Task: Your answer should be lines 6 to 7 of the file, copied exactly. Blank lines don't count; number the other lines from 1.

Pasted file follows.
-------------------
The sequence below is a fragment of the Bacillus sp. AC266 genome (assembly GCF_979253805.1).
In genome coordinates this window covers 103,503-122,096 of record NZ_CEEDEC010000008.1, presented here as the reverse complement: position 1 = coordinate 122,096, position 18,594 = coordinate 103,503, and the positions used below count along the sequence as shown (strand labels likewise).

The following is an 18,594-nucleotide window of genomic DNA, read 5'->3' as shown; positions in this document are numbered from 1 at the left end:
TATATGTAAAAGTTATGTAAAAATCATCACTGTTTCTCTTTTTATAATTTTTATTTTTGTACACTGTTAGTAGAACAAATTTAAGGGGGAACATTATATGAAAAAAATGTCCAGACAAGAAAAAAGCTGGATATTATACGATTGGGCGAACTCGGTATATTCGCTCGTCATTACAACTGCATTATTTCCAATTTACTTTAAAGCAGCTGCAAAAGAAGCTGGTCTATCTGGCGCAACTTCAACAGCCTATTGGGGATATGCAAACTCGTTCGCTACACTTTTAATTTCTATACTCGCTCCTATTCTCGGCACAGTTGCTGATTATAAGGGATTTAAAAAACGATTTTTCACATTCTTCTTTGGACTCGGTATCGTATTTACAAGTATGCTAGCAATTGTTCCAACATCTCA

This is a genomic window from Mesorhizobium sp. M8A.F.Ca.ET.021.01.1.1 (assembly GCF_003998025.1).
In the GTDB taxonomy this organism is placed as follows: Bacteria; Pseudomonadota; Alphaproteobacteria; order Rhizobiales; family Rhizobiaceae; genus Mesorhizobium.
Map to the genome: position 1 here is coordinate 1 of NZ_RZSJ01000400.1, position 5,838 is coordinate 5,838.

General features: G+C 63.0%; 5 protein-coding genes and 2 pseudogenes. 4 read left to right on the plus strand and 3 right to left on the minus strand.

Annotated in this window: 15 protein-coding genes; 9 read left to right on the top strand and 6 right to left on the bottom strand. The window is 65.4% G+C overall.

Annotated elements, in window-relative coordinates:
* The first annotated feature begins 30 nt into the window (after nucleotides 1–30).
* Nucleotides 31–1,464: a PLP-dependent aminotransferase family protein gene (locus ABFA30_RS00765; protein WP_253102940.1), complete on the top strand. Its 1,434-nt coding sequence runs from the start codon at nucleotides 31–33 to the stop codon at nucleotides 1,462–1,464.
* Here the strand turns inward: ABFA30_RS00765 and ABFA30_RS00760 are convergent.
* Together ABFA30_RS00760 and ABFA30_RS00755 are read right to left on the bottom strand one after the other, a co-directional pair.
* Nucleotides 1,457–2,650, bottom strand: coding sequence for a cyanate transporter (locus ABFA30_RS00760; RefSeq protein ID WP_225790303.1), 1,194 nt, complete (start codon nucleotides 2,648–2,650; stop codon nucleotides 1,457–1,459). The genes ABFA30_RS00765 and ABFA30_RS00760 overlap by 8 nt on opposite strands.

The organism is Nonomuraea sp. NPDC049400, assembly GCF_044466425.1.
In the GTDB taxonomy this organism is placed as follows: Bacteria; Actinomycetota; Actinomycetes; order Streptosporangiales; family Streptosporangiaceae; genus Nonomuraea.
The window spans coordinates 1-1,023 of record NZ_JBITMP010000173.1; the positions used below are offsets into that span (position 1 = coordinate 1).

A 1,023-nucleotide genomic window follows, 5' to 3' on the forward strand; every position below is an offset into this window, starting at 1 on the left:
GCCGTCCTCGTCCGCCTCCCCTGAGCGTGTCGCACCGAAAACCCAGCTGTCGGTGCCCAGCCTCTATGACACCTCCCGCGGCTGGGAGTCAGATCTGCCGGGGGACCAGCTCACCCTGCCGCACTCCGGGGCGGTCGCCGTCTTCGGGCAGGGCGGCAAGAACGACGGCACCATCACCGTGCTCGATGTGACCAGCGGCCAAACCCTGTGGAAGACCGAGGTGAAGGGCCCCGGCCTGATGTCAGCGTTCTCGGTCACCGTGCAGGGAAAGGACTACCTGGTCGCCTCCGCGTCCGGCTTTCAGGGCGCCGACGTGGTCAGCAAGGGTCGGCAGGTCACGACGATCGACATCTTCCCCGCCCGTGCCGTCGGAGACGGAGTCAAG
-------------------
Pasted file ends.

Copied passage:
In the GTDB taxonomy this organism is placed as follows: Bacteria; Pseudomonadota; Alphaproteobacteria; order Rhizobiales; family Rhizobiaceae; genus Mesorhizobium.
Map to the genome: position 1 here is coordinate 1 of NZ_RZSJ01000400.1, position 5,838 is coordinate 5,838.